It was even better than I hoped. I drove to pick up my kids at school, and cringed as we left the elementary office, as the secretary's computer was playing the inauguration and Obama walked onto the platform.
We hurried, and I called Dustin (who is home ill) to see what was happening. He said Obama was indeed there, but they were not starting yet. We made it home in time for the invocation! Always odd to me that a prayer be read, but so be it, it was still beautiful. The boys, sensing my urgency, even hurried in from the car, leaving backpacks there.
And then we watched.
I spoke to Z numerous times and finally made him sit on the couch. I would have let him play, but his toy of choice was the Fisher-price Garage, and his use was moving the noisy elevator up and down, so we couldn't hear.
Other than him, they were mesmerized. I panicked when, after Biden's oath, the comment was made that Obama had been president for 4 minutes, then I realized they meant because noon had come and gone. Tears were in my eyes as Obama, the first black president of the united States of America, said, "So help me God." I applauded. And then we listened, intently, all of us, to the hope that God wants all of us to hold to. I was pleasantly surprised to hear our president speak so candidly of the new beginning, not feeling any reason to mince words with the former president sitting right there. His speech was encouraging, uplifting, and at one point I uttered aloud, "Go ahead and say it..." though he didn't. His encouragement to the individuals of our nation was to take example from our men and women overseas, and seek not for the good of the individual, but for the greater good. Be willing to make simple sacrifices in order to ensure that our neighbors have enough. I heard the words of J.F.K. ring in my ears, "Ask not what your country can do for you, but what you can do for your country."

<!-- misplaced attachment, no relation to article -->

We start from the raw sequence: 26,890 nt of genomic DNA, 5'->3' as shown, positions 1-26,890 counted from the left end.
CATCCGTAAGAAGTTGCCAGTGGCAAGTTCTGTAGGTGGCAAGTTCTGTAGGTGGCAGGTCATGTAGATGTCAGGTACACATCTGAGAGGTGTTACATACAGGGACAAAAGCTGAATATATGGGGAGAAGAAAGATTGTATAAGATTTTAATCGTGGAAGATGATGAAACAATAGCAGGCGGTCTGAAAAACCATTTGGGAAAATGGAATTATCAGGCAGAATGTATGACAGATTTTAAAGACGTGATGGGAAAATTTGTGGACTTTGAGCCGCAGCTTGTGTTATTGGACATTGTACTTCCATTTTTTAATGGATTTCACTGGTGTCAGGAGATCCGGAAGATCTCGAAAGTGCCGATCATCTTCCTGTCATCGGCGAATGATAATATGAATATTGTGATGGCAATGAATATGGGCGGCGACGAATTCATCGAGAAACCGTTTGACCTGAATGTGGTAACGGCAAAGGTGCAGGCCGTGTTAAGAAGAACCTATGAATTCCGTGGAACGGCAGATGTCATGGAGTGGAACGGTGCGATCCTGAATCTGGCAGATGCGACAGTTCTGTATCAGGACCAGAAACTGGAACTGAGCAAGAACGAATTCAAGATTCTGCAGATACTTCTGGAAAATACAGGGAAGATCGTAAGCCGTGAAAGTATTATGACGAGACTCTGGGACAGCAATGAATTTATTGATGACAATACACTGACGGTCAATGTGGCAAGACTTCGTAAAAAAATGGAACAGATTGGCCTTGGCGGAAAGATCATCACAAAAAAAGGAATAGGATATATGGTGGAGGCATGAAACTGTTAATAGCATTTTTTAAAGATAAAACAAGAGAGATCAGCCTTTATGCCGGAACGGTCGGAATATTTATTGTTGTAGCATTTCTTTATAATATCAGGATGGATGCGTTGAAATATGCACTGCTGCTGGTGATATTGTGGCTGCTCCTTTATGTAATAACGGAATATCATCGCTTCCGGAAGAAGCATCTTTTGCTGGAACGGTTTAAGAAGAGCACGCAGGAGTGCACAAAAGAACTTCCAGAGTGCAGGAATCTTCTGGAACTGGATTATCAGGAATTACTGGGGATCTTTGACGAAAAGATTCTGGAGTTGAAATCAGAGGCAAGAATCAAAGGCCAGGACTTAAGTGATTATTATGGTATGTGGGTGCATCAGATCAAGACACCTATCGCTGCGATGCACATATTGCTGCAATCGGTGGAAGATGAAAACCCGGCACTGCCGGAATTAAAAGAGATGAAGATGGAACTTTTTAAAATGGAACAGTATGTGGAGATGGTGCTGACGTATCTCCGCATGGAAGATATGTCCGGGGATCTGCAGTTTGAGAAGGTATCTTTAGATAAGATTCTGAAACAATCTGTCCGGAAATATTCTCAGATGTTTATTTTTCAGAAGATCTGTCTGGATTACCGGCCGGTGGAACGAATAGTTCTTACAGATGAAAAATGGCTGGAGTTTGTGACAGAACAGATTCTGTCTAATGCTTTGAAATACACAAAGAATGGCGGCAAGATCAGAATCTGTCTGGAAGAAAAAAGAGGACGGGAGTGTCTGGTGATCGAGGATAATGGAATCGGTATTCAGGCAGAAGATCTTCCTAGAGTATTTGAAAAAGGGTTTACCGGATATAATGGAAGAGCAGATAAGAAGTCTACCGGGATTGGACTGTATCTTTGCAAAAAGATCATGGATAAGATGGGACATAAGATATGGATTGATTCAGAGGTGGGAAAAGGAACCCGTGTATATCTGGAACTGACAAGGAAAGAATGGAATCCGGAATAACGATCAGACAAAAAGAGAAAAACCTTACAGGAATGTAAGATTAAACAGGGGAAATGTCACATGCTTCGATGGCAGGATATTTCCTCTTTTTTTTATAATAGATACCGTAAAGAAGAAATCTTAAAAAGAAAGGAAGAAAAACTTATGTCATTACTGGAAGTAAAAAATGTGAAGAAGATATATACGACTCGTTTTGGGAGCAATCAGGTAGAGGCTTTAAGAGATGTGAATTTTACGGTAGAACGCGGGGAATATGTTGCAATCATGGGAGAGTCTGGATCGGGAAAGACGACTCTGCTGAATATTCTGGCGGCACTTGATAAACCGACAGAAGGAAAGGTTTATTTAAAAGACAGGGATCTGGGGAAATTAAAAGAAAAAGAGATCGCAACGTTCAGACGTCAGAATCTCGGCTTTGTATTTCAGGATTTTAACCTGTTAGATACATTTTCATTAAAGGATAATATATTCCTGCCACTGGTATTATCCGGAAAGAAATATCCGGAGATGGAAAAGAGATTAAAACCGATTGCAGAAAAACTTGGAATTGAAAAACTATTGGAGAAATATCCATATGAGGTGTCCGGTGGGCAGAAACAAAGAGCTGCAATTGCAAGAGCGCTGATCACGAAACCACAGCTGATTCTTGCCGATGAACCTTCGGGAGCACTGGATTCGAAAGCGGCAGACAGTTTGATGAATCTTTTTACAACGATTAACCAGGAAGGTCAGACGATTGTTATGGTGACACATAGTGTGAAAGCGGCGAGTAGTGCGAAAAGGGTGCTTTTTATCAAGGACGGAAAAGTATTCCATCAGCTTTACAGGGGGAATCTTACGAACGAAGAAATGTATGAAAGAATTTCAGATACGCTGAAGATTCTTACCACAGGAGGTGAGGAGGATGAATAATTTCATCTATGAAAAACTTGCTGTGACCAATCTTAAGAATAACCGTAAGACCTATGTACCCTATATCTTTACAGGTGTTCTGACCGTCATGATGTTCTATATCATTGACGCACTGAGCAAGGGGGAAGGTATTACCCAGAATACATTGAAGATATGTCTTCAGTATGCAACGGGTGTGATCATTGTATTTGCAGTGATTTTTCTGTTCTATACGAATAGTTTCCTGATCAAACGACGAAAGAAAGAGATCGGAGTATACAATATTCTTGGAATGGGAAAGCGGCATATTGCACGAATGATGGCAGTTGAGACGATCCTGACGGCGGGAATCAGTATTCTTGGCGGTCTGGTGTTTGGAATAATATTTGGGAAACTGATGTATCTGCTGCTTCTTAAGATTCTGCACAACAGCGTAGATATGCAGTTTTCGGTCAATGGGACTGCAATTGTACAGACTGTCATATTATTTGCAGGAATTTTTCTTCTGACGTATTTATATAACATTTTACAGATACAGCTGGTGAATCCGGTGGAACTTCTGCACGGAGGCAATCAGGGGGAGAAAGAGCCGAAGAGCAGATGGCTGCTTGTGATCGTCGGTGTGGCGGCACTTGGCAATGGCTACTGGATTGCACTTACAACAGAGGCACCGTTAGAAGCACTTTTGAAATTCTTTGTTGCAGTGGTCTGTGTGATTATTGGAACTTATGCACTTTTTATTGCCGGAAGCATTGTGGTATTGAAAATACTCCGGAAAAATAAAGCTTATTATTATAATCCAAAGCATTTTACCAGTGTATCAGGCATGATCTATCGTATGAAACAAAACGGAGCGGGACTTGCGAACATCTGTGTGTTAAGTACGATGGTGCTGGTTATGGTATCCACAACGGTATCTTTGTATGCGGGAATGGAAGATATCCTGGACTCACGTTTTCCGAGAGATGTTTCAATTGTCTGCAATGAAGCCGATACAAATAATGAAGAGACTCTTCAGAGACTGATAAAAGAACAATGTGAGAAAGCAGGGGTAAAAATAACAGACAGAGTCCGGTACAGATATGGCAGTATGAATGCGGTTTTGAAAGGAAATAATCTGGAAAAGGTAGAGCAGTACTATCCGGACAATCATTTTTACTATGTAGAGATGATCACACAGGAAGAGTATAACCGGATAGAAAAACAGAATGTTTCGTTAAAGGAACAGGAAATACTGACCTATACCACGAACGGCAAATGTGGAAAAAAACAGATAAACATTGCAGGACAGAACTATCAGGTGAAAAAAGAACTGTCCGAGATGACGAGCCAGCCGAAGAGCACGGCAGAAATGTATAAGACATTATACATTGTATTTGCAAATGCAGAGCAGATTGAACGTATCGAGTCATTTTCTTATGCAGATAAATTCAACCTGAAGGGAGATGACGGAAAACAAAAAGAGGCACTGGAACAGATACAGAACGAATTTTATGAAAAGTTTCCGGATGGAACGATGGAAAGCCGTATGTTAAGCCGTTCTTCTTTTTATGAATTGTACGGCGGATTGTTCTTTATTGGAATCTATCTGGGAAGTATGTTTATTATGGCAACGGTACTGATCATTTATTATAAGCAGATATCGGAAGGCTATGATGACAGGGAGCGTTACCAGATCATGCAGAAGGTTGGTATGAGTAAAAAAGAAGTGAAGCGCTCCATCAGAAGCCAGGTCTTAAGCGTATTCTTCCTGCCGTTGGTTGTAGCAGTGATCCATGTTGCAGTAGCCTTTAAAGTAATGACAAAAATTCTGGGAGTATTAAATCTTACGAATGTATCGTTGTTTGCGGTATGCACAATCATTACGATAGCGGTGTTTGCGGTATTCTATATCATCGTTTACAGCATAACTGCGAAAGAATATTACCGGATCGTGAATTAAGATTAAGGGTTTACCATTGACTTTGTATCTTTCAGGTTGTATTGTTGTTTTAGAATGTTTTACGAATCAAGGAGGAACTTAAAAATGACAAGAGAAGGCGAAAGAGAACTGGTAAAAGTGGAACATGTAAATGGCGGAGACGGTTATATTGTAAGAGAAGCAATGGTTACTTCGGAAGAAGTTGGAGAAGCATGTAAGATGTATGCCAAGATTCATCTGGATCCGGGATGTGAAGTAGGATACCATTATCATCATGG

It's a turn from the selfish to the selfless. It's not about your education and your hard work that you think should result in your glory. It's about the learning and work of the nation, that should result in the glory of a nation before God. Nobody will care, when all is said and done, if John Q. Ordinary died with a million in the bank. What will matter, in my opinion, is what the generations after his will think of us one when they look back at us from the future. Will they see us as self-centered gluttons who ate our own feet? Or will they see us as one nation, united in purpose, striving for the greater good of all mankind, even a nation of King Benjamins working together to serve each other and serve God.
With leadership like Barack Obama, I have hope they might see us as the latter.